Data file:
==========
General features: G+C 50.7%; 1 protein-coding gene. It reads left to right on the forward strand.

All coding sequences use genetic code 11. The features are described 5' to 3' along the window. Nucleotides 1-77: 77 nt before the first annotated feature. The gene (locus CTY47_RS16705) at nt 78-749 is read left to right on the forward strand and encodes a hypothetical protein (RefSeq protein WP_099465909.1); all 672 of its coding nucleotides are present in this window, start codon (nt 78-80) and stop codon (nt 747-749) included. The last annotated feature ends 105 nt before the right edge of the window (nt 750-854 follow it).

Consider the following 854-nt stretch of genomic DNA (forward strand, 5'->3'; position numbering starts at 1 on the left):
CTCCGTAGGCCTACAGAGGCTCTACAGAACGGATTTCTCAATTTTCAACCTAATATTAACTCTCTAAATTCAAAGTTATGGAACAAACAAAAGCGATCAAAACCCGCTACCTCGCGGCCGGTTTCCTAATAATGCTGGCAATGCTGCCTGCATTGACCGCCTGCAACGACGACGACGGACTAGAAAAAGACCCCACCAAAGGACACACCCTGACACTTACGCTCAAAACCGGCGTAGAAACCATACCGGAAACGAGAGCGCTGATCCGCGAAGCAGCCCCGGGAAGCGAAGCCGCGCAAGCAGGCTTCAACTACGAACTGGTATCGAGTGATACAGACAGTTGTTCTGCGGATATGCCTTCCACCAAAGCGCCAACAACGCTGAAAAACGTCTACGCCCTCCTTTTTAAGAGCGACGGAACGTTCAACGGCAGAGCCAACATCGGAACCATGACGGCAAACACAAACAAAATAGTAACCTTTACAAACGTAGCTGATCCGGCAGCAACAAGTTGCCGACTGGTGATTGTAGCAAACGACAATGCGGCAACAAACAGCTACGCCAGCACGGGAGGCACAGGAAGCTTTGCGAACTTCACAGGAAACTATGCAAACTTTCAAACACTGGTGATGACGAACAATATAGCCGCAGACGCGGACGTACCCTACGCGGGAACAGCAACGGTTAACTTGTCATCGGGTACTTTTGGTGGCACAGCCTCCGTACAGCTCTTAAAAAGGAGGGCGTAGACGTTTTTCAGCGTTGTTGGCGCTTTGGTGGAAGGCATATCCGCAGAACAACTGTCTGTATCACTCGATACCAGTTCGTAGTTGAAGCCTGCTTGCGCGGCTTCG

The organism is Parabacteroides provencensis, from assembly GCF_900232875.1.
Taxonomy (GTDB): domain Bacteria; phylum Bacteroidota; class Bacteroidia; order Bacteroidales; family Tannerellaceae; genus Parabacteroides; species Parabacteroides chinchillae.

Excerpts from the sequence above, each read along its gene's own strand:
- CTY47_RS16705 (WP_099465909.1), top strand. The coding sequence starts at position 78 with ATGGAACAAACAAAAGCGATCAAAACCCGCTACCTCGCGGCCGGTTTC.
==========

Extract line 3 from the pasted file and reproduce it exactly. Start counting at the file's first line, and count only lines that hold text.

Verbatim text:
Consider the following 854-nt stretch of genomic DNA (forward strand, 5'->3'; position numbering starts at 1 on the left):